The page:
In October 2003, we moved to a larger house in Warren. We did not know much about the city, but we liked the houses and we heard that our children could get a good education in the Warren public schools. For nearly three years, we always considered our neighborhood safe, and we trusted the Warren police. We know there are many good men and women on the force and that they have a difficult and important job. But we never imagined that our son, Chonburi, could be killed by police officers in our own home.
We want the public to be aware that previous reports have contained many inaccurate statements about my family. We hope that the media will investigate this matter further and provide a more even-handed account.
I ask everyone who is a parent, “If you lost your child in this manner, wouldn’t you be searching for answers? Wouldn’t you do everything you could to see if your child’s death could have been avoided?” My wife and I have filed our complaint because we want the court and the public to take a closer look at the facts of this case.
In closing, we wish to thank all the members of the community, who have helped us to make it through this difficult period. We appreciate your support. We hope that we can all work together and that we can all work with the police and government authorities to ensure that all people are treated fairly. We deeply miss our son, and we do not wish to see any other parents suffer as we have.
I thought that working on grad school applications would take away from blogging. Instead, blogging has been a wonderful distraction to help me get through the painful application process.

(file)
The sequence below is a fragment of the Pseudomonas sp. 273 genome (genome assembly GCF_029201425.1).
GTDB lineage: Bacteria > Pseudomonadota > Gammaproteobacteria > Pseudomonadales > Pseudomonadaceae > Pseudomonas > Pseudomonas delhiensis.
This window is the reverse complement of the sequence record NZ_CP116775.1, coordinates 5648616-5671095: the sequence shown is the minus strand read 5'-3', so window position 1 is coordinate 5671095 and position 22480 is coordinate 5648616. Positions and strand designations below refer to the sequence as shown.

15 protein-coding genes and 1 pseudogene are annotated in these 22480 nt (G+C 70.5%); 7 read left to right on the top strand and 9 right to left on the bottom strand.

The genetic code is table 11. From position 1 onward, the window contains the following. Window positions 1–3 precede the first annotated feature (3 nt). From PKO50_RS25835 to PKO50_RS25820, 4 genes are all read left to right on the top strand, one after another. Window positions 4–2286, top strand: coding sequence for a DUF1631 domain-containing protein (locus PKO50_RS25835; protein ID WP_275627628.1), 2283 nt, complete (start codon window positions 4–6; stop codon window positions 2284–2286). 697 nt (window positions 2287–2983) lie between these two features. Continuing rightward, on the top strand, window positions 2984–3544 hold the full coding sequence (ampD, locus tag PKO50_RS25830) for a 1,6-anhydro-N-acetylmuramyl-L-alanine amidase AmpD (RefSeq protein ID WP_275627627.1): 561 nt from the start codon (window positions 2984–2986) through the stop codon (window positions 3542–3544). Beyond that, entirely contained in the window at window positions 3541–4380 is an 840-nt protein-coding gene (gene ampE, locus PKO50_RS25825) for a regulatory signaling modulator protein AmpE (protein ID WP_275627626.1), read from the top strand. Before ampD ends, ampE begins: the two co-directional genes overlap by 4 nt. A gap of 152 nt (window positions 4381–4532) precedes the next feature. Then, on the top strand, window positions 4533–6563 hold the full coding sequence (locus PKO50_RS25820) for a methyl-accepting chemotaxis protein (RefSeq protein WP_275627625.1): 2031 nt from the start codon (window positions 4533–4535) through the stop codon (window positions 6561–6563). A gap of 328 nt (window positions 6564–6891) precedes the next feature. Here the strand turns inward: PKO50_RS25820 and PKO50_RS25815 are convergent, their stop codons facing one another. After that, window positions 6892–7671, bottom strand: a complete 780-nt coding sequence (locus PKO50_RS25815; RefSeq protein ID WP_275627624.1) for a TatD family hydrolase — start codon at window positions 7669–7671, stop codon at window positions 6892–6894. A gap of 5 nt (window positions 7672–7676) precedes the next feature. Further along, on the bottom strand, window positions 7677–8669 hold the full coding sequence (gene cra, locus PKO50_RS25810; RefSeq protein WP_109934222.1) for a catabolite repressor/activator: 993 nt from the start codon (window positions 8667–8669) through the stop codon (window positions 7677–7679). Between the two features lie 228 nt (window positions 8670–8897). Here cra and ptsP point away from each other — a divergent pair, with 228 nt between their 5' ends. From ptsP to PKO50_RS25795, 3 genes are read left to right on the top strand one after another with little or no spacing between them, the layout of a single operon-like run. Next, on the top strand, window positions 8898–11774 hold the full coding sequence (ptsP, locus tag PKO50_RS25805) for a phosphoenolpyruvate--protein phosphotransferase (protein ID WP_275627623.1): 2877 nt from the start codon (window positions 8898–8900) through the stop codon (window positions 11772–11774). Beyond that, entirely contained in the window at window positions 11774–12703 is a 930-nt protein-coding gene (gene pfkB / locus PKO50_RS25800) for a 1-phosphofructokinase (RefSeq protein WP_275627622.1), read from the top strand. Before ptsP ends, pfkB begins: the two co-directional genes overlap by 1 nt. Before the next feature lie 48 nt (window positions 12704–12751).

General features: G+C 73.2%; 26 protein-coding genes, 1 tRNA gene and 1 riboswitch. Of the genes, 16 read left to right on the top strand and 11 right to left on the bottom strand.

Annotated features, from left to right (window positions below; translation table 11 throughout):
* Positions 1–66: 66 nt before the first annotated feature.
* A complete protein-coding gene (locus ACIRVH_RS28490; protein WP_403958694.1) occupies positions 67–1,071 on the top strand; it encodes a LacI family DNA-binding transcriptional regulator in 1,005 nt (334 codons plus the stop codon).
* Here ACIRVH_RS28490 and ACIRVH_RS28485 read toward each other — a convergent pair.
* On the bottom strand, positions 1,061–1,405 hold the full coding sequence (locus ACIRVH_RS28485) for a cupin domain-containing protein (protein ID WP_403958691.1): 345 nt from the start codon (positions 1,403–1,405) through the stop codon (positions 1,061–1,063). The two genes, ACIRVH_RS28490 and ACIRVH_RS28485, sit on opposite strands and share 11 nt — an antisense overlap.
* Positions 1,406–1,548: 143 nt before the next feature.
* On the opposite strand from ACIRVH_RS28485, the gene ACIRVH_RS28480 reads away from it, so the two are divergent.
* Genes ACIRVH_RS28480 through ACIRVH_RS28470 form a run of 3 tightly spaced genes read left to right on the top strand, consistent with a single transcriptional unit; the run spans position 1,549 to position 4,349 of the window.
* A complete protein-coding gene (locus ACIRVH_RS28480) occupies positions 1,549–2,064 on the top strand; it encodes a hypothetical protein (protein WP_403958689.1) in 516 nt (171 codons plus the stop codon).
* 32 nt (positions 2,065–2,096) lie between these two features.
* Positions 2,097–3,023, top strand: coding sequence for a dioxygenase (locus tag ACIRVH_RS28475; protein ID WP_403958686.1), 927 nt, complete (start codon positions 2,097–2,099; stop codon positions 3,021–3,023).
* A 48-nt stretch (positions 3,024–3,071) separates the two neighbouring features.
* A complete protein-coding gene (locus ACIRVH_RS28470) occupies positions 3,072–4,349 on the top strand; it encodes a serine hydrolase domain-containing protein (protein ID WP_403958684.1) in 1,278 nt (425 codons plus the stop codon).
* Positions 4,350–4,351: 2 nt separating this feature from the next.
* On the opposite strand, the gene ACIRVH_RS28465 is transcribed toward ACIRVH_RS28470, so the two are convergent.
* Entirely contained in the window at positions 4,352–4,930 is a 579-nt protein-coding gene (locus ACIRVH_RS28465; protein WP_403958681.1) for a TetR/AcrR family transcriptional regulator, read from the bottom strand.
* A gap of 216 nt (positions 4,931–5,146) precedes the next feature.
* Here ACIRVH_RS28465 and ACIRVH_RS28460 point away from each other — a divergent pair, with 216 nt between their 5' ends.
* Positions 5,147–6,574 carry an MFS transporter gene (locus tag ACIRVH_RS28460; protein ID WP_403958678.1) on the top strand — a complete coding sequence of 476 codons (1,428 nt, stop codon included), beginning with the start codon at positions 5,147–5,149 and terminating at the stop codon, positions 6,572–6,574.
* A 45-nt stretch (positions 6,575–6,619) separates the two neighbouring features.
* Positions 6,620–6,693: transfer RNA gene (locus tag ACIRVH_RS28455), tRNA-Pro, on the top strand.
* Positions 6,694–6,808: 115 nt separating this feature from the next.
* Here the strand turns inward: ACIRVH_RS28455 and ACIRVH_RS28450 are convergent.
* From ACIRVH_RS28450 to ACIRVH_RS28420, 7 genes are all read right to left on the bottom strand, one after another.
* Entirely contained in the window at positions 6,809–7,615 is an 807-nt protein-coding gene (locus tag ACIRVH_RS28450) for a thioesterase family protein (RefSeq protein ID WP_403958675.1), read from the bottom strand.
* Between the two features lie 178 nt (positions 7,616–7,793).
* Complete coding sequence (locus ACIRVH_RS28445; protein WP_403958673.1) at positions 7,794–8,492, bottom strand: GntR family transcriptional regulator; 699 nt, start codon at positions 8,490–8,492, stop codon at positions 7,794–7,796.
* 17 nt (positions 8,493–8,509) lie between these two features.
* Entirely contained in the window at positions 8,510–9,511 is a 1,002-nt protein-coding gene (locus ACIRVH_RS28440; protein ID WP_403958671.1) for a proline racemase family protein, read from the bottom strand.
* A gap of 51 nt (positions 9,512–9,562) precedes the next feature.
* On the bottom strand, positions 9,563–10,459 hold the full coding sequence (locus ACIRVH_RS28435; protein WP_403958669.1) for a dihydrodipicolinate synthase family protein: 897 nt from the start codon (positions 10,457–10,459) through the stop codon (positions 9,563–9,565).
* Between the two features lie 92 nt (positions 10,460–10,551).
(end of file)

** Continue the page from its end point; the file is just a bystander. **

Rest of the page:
Lately the Detroit Asian Youth Project has been getting some great features in places like here and here! Being involved with this initiative has been a great learning experience, and it has come a long way since we launched it three years ago. In addition to the 6-week summer program, it now involves weekly after school sessions and monthly open-mics that are organized by the youth. A mix of Detroit residents and University of Michigan students serve as adult mentors. The most remarkable blessing is simply getting to know these youth and watching them articulate their stories. I have learned more about what it means to be Asian American through them, as they have also helped put into context my own experiences as a Taiwanese American growing up in a predominately white suburb. They are certainly more on point about the world than I was at their age. I look forward to seeing them grow and explore their full potentials in the years ahead.